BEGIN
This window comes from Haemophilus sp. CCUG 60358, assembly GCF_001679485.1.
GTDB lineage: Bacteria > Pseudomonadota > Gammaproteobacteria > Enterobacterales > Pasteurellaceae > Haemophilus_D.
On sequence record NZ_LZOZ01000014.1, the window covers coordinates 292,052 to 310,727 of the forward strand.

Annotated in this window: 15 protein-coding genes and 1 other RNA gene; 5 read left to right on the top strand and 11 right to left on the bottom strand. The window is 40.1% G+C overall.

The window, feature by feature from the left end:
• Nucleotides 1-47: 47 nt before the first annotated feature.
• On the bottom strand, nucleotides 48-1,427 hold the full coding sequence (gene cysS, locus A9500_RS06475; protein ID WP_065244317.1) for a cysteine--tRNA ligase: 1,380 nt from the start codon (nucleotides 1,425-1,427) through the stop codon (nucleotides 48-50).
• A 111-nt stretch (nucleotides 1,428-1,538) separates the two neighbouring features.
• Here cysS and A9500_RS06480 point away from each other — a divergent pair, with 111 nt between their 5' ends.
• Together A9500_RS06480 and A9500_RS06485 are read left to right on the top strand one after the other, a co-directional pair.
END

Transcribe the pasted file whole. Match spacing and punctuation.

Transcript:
This window comes from Haemophilus sp. CCUG 60358, assembly GCF_001679485.1.
GTDB lineage: Bacteria > Pseudomonadota > Gammaproteobacteria > Enterobacterales > Pasteurellaceae > Haemophilus_D.
On sequence record NZ_LZOZ01000014.1, the window covers coordinates 292,052 to 310,727 of the forward strand.

Annotated in this window: 15 protein-coding genes and 1 other RNA gene; 5 read left to right on the top strand and 11 right to left on the bottom strand. The window is 40.1% G+C overall.

The window, feature by feature from the left end:
• Nucleotides 1-47: 47 nt before the first annotated feature.
• On the bottom strand, nucleotides 48-1,427 hold the full coding sequence (gene cysS, locus A9500_RS06475; protein ID WP_065244317.1) for a cysteine--tRNA ligase: 1,380 nt from the start codon (nucleotides 1,425-1,427) through the stop codon (nucleotides 48-50).
• A 111-nt stretch (nucleotides 1,428-1,538) separates the two neighbouring features.
• Here cysS and A9500_RS06480 point away from each other — a divergent pair, with 111 nt between their 5' ends.
• Together A9500_RS06480 and A9500_RS06485 are read left to right on the top strand one after the other, a co-directional pair.